Stocks set to drop

By CNNMoney.com staff


NEW YORK(CNNMoney.com) -- U.S. stocks were headed for a lower open Wednesday, as investors continued to worry about the recovery as they mull the Federal Reserve's latest policy statement.

Dow Jones industrial average (INDU), S&P 500 (SPX) and Nasdaq (COMP) futures were all slightly down of the opening bell. Futures measure current index values against perceived future performance.

Stocks rallied Tuesday after the Fed said it would take any action necessary to support the recovery, but gains were short lived as investors considered the Fed's downbeat economic outlook.

While the Fed said it expects improvement ahead, the central bank also cautioned that "the pace of economic recovery is likely to be modest in the near-term."

Investors were also disappointed that the Fed didn't announce any new specific measures or put a dollar figure on its policy of quantitative easing -- buying long-term U.S. treasurys to boost the economy -- said Frank Longman, senior vice president and desk analyst for Brean Murray, Carret & Co.

Traders will be closely watching the Fed's securities purchases on Wednesday, he said, for any indication of how yesterday's statement translates into real action.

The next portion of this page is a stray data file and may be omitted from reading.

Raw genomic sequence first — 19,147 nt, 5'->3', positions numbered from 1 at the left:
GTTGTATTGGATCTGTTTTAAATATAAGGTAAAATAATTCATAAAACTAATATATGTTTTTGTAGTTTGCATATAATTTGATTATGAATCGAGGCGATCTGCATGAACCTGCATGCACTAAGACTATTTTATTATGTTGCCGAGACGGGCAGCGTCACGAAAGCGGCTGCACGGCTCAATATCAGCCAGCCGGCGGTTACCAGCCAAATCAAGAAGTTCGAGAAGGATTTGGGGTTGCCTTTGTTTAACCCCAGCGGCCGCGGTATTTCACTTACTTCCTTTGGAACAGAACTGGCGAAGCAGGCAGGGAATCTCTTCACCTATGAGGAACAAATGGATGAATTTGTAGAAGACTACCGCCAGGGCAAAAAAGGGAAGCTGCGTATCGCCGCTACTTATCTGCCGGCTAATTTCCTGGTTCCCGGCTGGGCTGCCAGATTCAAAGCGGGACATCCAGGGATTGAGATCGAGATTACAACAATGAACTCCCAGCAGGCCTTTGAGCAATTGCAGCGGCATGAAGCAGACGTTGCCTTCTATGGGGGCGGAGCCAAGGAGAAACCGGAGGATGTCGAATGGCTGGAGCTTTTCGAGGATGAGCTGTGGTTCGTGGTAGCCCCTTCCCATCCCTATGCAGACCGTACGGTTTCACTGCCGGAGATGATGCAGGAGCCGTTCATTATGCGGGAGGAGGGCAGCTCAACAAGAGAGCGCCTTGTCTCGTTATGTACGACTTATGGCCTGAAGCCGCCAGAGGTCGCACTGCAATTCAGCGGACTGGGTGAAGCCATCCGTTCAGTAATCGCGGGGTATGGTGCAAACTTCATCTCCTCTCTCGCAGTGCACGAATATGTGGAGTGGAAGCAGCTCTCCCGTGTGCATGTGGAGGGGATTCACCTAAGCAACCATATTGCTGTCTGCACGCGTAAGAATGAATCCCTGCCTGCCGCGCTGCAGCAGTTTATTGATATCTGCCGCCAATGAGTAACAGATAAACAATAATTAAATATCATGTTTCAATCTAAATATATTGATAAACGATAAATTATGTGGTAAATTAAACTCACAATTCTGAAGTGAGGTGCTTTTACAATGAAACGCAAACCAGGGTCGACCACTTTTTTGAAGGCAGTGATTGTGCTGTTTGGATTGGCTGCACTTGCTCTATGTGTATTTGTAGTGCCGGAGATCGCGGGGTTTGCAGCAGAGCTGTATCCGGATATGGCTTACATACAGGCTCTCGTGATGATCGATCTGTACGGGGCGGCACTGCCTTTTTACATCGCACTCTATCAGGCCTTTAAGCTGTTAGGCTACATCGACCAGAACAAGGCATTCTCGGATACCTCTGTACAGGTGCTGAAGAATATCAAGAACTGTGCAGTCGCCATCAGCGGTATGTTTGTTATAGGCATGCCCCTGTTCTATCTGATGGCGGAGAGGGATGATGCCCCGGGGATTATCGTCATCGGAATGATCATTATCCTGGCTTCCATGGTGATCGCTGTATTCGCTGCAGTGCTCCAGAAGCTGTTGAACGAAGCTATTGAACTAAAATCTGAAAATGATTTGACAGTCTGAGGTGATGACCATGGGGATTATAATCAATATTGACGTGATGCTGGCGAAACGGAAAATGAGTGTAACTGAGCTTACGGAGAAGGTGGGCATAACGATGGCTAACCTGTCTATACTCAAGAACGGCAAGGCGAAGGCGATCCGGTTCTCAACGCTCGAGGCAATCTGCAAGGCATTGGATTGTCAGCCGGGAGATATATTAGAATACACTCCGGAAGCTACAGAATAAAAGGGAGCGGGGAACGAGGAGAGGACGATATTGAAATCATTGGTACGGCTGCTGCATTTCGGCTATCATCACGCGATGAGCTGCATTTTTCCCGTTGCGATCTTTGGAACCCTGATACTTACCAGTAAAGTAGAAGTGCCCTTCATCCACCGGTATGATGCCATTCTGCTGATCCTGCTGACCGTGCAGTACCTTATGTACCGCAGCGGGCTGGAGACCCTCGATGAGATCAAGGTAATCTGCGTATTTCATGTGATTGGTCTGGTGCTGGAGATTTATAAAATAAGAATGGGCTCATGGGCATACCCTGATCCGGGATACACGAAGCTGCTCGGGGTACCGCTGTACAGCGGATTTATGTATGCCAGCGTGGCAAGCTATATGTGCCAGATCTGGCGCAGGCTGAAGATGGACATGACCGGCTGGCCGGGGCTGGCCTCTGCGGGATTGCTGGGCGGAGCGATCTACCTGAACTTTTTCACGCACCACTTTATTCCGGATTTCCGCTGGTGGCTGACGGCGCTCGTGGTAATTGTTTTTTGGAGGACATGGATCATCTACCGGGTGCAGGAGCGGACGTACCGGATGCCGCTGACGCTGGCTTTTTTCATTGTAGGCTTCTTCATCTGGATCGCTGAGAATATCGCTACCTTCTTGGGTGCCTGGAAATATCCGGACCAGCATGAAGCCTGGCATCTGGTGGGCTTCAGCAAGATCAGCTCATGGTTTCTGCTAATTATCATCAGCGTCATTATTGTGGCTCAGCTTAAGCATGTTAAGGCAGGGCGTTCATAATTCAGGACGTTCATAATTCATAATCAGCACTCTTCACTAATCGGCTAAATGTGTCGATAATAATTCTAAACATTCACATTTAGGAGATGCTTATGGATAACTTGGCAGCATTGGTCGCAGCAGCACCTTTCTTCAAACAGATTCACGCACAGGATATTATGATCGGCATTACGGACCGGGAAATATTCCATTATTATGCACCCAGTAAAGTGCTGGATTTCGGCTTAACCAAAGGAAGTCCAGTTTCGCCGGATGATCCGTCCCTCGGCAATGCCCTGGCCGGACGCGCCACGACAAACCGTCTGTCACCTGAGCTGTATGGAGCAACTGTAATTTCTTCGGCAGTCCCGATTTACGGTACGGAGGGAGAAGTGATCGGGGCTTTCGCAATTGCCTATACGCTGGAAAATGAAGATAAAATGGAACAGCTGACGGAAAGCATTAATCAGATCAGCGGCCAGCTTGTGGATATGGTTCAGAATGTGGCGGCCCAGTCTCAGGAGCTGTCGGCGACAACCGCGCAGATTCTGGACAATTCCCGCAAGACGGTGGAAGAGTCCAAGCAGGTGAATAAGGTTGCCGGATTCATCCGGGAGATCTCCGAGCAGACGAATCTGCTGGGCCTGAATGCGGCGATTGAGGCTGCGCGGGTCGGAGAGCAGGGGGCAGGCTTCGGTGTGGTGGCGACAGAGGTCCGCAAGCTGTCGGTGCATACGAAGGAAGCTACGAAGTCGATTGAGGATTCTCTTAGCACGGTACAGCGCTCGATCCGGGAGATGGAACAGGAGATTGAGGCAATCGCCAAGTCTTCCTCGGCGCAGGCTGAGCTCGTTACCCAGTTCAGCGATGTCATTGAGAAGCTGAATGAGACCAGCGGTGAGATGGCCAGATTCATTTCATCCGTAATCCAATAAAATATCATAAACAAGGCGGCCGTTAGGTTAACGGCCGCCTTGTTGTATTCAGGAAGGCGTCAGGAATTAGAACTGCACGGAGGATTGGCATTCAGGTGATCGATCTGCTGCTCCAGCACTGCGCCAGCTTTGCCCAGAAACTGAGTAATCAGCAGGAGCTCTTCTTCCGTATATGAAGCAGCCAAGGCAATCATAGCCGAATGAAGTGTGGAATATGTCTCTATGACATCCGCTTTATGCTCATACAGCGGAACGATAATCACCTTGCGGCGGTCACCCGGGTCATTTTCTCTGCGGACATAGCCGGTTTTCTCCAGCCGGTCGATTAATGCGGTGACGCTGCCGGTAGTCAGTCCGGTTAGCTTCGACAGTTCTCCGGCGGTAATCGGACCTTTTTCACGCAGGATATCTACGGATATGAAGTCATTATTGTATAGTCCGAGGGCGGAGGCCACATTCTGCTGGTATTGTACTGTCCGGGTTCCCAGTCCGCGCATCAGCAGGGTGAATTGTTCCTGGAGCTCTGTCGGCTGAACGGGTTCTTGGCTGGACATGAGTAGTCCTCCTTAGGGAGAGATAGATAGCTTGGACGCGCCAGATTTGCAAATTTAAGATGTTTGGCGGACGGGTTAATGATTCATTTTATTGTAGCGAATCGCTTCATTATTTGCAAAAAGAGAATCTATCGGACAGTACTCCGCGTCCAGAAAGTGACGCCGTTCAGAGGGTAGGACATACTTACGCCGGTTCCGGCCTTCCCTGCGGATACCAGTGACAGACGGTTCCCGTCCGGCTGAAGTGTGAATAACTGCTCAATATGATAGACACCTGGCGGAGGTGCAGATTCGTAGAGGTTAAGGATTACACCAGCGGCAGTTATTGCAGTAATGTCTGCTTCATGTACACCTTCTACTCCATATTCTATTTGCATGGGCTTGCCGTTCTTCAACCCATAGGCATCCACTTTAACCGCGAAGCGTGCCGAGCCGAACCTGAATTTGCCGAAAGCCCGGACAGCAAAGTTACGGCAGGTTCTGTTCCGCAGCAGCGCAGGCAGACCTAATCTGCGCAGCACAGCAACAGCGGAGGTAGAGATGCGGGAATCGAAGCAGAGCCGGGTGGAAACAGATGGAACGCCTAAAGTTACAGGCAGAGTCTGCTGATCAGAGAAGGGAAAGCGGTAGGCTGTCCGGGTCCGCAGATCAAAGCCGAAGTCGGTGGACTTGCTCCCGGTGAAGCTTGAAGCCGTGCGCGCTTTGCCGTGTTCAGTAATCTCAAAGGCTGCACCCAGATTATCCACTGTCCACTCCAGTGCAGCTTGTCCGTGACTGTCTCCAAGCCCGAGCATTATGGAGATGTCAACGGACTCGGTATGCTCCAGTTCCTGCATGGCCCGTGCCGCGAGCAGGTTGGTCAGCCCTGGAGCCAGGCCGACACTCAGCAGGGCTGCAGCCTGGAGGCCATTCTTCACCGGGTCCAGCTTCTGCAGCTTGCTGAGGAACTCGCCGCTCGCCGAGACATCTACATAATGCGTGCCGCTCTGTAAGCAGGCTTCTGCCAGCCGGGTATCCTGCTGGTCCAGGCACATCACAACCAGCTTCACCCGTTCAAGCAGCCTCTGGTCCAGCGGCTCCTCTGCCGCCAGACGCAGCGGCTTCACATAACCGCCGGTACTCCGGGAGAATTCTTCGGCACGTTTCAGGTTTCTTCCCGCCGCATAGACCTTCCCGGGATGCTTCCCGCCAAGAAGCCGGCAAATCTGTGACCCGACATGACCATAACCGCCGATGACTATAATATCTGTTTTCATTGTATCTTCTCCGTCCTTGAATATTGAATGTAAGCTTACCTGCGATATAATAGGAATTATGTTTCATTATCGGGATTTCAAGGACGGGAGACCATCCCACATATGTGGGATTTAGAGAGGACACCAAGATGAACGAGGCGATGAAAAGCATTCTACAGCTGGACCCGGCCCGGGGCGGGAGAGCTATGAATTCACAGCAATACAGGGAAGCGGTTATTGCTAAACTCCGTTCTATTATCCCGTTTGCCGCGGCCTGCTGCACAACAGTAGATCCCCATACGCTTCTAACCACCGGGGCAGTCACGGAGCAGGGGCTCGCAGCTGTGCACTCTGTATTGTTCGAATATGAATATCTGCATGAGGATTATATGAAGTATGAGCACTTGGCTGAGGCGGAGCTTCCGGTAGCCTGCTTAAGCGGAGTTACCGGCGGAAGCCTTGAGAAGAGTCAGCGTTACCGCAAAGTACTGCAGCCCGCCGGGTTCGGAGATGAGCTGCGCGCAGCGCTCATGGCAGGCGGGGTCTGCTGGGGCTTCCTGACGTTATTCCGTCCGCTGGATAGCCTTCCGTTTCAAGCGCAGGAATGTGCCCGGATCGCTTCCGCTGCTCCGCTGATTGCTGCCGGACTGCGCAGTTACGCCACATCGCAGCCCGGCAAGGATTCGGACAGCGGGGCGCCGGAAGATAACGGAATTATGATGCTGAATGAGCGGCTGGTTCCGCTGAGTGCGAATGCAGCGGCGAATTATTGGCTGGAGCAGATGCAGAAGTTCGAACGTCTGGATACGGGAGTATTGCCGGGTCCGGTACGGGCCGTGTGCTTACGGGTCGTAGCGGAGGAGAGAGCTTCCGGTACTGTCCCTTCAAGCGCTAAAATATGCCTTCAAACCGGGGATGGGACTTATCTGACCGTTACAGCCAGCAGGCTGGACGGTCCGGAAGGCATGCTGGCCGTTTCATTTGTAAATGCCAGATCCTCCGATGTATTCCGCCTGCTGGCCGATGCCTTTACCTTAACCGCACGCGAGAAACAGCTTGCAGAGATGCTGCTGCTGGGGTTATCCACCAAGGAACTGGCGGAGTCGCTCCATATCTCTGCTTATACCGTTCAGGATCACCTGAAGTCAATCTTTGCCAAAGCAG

Companies: Microsoft (MSFT, Fortune 500) said late Tuesday that it was hiking its quarterly dividend by 23% to 16 cents a share. Shares of Microsoft fell 0.7% in premarket trading.

Shares of Adobe Systems (ADBE) got slammed after the company issued a sales and earnings outlook that fell far short of analysts estimates. After the closing bell Tuesday, Adobe reported a solid quarterly profit but the disappointing guidance sent the stock tumbling. Shares were down 15% premarket.

World markets: European stocks fell in morning trading. Britain's FTSE 100 lost 0.6%. The CAC 40 in France and Germany's DAX both declined about 1%

Asian shares ended the session mixed. The Nikkei in Japan lost 0.4%, while the Hang Seng in Hong Kong and Shanghai Composite closed the session with modest gains.

Currencies and commodities: The dollar fell against the euro, the Japanese yen and the British pound.

Crude oil for November delivery, the most active contract, rose 36 cents to $75.33 a barrel. Traders are awaiting the government's latest data on oil inventories due at 10:30 a.m. ET.

Gold futures continued their march toward $1,300 an ounce. Gold for December delivery climbed $19.80 to $1,294.10 an ounce, after posting a new intra-day record of $1,296.50 earlier.

Bonds: The price on the 10-year Treasury note was slightly higher, pushing down the yield to 2.59% from 2.62% late Tuesday. To top of page

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